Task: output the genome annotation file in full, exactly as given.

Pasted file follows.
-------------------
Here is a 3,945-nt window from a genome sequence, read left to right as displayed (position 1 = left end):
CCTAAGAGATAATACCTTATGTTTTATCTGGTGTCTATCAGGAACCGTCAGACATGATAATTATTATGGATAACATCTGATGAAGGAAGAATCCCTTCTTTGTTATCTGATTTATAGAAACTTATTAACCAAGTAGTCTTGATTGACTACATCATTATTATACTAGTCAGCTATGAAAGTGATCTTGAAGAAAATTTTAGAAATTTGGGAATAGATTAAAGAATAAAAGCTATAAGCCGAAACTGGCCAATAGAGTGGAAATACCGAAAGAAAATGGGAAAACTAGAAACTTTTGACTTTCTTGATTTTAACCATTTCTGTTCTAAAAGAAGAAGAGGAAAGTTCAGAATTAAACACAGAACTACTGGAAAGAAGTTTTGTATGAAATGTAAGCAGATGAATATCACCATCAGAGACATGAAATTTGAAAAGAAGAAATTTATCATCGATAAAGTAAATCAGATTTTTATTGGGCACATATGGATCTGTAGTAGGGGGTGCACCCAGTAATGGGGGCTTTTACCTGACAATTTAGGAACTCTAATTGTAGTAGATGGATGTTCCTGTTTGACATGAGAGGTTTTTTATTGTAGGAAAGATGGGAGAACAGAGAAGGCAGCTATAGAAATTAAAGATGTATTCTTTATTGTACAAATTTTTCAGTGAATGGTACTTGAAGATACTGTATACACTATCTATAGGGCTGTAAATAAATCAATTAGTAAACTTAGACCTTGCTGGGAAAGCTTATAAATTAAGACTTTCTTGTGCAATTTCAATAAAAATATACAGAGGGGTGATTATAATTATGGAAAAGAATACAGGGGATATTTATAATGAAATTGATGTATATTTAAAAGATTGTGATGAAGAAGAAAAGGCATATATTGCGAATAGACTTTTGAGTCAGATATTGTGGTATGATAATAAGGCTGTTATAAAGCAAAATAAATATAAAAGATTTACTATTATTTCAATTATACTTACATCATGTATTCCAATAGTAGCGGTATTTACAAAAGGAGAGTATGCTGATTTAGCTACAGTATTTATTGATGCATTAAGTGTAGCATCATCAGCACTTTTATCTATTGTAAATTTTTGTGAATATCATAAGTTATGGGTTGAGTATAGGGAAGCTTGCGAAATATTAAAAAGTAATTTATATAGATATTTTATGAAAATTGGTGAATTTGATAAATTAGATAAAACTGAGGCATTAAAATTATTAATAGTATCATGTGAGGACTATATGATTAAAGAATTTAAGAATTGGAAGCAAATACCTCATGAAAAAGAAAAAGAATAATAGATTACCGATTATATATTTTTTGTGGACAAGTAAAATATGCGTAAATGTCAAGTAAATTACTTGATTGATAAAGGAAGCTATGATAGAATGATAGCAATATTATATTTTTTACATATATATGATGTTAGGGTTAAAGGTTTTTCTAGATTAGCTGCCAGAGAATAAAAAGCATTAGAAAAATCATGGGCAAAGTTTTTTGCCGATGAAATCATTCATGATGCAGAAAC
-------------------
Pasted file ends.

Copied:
Here is a 3,945-nt window from a genome sequence, read left to right as displayed (position 1 = left end):
CCTAAGAGATAATACCTTATGTTTTATCTGGTGTCTATCAGGAACCGTCAGACATGATAATTATTATGGATAACATCTGATGAAGGAAGAATCCCTTCTTTGTTATCTGATTTATAGAAACTTATTAACCAAGTAGTCTTGATTGACTACATCATTATTATACTAGTCAGCTATGAAAGTGATCTTGAAGAAAATTTTAGAAATTTGGGAATAGATTAAAGAATAAAAGCTATAAGCCGAAACTGGCCAATAGAGTGGAAATACCGAAAGAAAATGGGAAAACTAGAAACTTTTGACTTTCTTGATTTTAACCATTTCTGTTCTAAAAGAAGAAGAGGAAAGTTCAGAATTAAACACAGAACTACTGGAAAGAAGTTTTGTATGAAATGTAAGCAGATGAATATCACCATCAGAGACATGAAATTTGAAAAGAAGAAATTTATCATCGATAAAGTAAATCAGATTTTTATTGGGCACATATGGATCTGTAGTAGGGGGTGCACCCAGTAATGGGGGCTTTTACCTGACAATTTAGGAACTCTAATTGTAGTAGATGGATGTTCCTGTTTGACATGAGAGGTTTTTTATTGTAGGAAAGATGGGAGAACAGAGAAGGCAGCTATAGAAATTAAAGATGTATTCTTTATTGTACAAATTTTTCAGTGAATGGTACTTGAAGATACTGTATACACTATCTATAGGGCTGTAAATAAATCAATTAGTAAACTTAGACCTTGCTGGGAAAGCTTATAAATTAAGACTTTCTTGTGCAATTTCAATAAAAATATACAGAGGGGTGATTATAATTATGGAAAAGAATACAGGGGATATTTATAATGAAATTGATGTATATTTAAAAGATTGTGATGAAGAAGAAAAGGCATATATTGCGAATAGACTTTTGAGTCAGATATTGTGGTATGATAATAAGGCTGTTATAAAGCAAAATAAATATAAAAGATTTACTATTATTTCAATTATACTTACATCATGTATTCCAATAGTAGCGGTATTTACAAAAGGAGAGTATGCTGATTTAGCTACAGTATTTATTGATGCATTAAGTGTAGCATCATCAGCACTTTTATCTATTGTAAATTTTTGTGAATATCATAAGTTATGGGTTGAGTATAGGGAAGCTTGCGAAATATTAAAAAGTAATTTATATAGATATTTTATGAAAATTGGTGAATTTGATAAATTAGATAAAACTGAGGCATTAAAATTATTAATAGTATCATGTGAGGACTATATGATTAAAGAATTTAAGAATTGGAAGCAAATACCTCATGAAAAAGAAAAAGAATAATAGATTACCGATTATATATTTTTTGTGGACAAGTAAAATATGCGTAAATGTCAAGTAAATTACTTGATTGATAAAGGAAGCTATGATAGAATGATAGCAATATTATATTTTTTACATATATATGATGTTAGGGTTAAAGGTTTTTCTAGATTAGCTGCCAGAGAATAAAAAGCATTAGAAAAATCATGGGCAAAGTTTTTTGCCGATGAAATCATTCATGATGCAGAAAC